This page answers to both frequently asked questions and frequently anticipated questions.
The software requirements should be portable across both Debian Stable, and Unstable distributions.
The scripts require:
The distributions which may currently be created are Debian GNU/Linux Sid, Sarge, Etch, and CentOS4.
Adding new distributions will involve finding a method to install the software image, and writing some scripts to configure the new installation.
The installation is most typically done using the standard debootstrap tool, however several alternatives are availble for installing non-Debian distributions such as Gentoo GNU/Linux.
The simplest method is to install the desired operating system in a new partition, then use the --copy argument to install a new copy of this distribution by simply recursively copying the installed files from the real image.
Alternatively you could use tar to archive the installation directories of another distribution, and then "install" that distribution with the --tar argument.
For each distribution which is supported there is a directory of shell scripts which is responsible for conducting the configuration. These are known as the "hooks".
To add a new distribution create a directory /usr/lib/xen-tools/name.d/. When it comes to configuration time each script in this directory will be executed (in sorted order) with the path to the new installations root directory.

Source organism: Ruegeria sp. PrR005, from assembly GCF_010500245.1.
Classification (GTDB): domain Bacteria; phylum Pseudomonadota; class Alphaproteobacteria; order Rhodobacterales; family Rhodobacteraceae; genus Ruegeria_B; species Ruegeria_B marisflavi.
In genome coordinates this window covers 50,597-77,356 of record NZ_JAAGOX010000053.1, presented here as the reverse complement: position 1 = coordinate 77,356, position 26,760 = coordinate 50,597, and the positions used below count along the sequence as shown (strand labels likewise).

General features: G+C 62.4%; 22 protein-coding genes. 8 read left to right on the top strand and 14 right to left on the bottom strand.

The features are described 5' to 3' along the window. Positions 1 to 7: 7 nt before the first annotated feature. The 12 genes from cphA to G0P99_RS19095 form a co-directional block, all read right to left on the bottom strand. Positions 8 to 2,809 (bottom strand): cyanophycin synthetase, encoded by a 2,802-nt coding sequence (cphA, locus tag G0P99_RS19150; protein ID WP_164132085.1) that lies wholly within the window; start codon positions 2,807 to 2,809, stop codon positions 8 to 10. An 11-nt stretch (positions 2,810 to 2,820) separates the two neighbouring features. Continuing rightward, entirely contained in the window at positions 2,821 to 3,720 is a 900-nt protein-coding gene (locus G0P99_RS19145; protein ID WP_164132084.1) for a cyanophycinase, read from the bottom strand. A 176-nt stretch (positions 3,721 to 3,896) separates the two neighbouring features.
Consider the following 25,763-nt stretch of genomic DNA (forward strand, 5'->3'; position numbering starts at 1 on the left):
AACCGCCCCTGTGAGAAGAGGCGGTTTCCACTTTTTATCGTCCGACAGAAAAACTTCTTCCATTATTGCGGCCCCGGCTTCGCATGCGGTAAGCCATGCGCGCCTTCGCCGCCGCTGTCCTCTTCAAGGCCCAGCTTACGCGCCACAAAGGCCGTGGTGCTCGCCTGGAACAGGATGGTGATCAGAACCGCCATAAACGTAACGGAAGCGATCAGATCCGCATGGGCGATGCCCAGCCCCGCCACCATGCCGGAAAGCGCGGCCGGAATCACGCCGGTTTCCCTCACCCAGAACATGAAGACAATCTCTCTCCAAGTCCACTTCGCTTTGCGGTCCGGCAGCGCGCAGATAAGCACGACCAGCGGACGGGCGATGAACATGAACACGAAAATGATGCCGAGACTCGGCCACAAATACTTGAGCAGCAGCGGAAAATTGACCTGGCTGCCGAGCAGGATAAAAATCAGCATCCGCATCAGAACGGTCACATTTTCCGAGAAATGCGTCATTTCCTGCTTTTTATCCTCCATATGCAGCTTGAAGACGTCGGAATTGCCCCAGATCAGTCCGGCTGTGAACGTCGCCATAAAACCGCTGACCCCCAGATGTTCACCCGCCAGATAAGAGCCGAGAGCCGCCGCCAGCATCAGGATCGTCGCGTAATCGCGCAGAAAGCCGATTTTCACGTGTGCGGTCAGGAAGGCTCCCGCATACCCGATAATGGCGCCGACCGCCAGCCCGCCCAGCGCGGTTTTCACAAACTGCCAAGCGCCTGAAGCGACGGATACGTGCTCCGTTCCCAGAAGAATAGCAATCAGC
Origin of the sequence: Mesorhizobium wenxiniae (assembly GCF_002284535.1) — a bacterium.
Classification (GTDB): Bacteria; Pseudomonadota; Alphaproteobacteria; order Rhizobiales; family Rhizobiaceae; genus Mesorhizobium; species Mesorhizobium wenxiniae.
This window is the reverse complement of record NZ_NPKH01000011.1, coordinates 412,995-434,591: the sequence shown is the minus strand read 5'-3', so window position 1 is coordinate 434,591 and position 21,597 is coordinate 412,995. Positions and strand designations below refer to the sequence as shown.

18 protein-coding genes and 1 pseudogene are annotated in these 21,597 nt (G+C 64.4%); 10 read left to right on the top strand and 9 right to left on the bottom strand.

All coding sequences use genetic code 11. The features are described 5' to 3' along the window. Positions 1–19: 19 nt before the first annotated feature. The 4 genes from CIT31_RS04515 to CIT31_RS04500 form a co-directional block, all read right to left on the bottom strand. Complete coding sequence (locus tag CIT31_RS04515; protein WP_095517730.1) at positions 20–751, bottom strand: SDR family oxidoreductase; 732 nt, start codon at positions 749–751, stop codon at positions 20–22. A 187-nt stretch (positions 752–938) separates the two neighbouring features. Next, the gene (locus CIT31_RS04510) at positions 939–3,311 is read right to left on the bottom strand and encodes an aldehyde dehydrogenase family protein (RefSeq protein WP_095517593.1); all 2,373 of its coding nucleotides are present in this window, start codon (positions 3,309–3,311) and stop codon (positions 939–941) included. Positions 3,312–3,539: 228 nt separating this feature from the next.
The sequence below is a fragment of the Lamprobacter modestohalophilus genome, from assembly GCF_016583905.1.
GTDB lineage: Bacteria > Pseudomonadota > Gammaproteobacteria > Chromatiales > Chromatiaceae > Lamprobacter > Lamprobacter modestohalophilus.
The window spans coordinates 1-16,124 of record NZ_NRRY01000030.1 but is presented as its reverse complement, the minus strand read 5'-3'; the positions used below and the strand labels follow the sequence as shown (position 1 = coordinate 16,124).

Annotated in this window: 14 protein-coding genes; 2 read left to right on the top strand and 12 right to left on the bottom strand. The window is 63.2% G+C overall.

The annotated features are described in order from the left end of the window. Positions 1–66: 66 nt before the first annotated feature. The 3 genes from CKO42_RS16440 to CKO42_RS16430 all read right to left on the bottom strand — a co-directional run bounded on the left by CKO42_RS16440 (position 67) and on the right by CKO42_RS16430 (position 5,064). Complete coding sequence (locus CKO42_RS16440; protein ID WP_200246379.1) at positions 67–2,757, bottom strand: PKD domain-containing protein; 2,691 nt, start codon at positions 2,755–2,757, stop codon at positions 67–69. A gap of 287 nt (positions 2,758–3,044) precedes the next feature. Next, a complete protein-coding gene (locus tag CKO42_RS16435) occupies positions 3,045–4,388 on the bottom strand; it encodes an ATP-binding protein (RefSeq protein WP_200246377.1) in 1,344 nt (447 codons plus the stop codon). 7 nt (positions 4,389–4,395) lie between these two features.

As an example of what you can do please consult the existing hooks - and consider contributing your own scripts to be included in the next release.
If you're using loopback images to store your Xen guest domains you will almost certainly exhaust the default number of loopback images your distribution has created. (This is typically just eight!)
There are two things you must do to change this. Firstly you must specify the number of devices to use when loading the loop module.
echo 'options loop max_loop=255' > /etc/modprobe.d/loop.local
Now you need to ensure that you have the actual devices in the /dev directory on your host:
for i in $(seq 8 255) ; do mknod /dev/loop$i b 7 $i ;done chmod 664 /dev/loop* chown 0.disk /dev/loop*
When a new image is created a configuration file for Xen will be automatically created in the /etc/xen directory. The new configuration file will be named "hostname.cfg", so far example the host test.my.flat will have a configuration file created called /etc/xen/test.my.flat.cfg.
If you wish to modify the information which is written here by default you should adjust the template which is used to generate those files. The template file is /etc/xen-tools/xm.tmpl - and this is processed to create the configuration file.
The contents should be fairly obvious, but feel free to ask for help if you need to make changes and cannot do so.